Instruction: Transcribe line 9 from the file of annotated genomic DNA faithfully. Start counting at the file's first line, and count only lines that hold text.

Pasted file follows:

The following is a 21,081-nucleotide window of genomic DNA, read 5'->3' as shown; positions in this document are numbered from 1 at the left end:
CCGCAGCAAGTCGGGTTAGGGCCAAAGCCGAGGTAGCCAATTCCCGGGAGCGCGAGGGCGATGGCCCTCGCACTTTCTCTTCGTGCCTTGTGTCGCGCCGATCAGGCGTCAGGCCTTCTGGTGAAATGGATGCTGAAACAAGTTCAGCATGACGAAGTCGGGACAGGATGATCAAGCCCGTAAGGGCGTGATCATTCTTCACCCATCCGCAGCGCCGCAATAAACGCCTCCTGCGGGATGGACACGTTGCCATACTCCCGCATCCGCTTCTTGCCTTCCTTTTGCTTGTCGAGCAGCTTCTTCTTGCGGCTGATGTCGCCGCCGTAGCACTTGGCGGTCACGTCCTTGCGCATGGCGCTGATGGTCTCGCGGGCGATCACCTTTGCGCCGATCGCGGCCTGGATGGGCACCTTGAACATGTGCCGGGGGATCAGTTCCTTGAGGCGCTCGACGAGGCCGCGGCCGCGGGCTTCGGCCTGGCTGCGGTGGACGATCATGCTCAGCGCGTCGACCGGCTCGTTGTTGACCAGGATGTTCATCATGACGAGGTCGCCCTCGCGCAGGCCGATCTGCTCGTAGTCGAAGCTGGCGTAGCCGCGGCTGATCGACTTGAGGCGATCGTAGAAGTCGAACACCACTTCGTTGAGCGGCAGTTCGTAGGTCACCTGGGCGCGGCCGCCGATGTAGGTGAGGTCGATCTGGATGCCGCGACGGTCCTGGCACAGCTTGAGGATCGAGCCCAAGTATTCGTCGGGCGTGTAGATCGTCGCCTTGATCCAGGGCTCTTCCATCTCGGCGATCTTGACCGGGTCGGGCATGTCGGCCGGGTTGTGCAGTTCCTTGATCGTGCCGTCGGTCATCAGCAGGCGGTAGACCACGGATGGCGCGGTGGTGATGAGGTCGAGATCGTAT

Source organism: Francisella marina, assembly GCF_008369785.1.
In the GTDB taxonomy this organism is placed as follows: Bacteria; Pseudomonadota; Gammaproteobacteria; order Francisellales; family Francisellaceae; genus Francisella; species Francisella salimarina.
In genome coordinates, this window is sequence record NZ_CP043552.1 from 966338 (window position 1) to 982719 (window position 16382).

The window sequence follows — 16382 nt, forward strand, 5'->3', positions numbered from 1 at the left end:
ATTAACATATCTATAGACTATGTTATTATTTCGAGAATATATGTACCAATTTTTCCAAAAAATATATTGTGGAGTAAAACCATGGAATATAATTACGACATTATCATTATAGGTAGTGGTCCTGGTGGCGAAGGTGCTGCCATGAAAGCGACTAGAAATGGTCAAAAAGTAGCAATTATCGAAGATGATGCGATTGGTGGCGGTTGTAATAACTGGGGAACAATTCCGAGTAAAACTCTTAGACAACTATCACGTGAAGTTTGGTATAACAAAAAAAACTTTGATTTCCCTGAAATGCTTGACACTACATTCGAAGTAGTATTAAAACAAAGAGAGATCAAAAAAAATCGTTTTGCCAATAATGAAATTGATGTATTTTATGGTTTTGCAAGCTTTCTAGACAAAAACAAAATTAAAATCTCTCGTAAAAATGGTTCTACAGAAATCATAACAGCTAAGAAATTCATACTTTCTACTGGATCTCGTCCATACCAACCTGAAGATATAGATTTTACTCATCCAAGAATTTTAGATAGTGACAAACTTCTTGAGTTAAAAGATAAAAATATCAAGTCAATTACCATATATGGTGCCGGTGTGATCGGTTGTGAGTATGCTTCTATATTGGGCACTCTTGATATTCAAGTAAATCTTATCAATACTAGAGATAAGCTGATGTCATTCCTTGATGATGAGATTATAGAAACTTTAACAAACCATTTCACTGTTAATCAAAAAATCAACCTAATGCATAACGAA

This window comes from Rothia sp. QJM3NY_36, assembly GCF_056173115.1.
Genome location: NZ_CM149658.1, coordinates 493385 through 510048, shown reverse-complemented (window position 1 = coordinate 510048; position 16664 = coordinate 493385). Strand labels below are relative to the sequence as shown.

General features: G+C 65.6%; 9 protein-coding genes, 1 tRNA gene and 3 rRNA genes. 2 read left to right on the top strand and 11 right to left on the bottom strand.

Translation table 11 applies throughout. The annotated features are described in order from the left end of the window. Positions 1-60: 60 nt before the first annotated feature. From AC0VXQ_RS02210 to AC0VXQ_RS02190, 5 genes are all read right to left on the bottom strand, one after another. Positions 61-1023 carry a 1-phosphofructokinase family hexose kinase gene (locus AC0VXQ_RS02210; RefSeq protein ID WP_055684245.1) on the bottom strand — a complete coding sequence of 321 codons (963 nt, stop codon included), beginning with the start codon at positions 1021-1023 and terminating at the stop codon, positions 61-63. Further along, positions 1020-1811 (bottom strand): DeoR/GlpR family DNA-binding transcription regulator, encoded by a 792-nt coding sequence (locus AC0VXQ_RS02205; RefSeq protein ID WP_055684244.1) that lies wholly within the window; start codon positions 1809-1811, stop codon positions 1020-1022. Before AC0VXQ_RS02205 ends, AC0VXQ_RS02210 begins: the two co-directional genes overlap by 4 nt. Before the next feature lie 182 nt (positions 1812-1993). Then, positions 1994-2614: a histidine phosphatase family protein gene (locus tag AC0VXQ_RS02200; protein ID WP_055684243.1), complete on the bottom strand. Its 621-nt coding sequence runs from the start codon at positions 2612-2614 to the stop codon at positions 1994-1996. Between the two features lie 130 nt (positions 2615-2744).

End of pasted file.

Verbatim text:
Genome location: NZ_CM149658.1, coordinates 493385 through 510048, shown reverse-complemented (window position 1 = coordinate 510048; position 16664 = coordinate 493385). Strand labels below are relative to the sequence as shown.